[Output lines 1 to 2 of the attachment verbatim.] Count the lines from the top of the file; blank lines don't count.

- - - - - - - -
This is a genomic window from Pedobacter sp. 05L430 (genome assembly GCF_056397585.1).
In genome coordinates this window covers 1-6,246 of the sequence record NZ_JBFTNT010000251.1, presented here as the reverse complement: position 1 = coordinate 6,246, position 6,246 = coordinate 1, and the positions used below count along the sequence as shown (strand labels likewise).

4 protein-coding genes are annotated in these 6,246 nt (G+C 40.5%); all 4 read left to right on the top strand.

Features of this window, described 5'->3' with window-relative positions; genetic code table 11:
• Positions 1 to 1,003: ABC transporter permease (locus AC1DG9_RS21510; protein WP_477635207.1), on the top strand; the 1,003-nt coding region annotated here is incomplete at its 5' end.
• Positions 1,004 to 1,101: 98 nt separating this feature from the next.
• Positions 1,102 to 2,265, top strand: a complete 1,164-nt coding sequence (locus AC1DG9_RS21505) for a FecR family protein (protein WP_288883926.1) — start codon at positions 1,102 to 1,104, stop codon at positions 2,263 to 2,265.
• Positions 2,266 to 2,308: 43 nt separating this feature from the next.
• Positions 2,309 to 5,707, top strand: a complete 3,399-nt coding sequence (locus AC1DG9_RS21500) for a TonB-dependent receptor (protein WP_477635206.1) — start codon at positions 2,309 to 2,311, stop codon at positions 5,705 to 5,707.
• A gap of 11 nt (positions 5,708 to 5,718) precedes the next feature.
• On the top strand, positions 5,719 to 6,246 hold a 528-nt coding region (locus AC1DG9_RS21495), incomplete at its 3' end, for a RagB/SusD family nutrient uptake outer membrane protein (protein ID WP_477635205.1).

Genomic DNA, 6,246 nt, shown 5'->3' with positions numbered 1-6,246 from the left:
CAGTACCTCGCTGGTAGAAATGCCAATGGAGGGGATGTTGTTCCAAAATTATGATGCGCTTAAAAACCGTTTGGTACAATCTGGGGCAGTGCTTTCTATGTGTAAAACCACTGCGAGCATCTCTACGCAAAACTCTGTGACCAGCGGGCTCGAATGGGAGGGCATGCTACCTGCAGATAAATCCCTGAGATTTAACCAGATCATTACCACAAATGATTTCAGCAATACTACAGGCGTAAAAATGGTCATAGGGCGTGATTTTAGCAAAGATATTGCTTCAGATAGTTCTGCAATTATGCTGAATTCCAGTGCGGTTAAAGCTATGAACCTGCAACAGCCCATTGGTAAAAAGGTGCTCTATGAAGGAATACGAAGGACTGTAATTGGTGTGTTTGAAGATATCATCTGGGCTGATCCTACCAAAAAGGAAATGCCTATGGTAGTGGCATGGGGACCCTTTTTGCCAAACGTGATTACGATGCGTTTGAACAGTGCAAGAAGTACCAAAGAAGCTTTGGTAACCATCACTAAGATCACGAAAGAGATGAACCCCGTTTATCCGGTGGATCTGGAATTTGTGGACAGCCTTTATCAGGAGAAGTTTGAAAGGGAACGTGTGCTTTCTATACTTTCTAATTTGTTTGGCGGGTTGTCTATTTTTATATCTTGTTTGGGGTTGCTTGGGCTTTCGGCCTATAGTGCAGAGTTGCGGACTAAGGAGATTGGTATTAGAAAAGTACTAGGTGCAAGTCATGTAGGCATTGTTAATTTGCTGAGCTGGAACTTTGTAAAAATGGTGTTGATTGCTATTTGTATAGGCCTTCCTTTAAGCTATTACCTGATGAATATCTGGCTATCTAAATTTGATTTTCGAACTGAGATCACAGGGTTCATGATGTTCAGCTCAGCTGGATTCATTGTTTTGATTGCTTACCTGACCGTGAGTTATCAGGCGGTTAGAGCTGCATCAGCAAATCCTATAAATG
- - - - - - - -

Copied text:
This is a genomic window from Pedobacter sp. 05L430 (genome assembly GCF_056397585.1).
In genome coordinates this window covers 1-6,246 of the sequence record NZ_JBFTNT010000251.1, presented here as the reverse complement: position 1 = coordinate 6,246, position 6,246 = coordinate 1, and the positions used below count along the sequence as shown (strand labels likewise).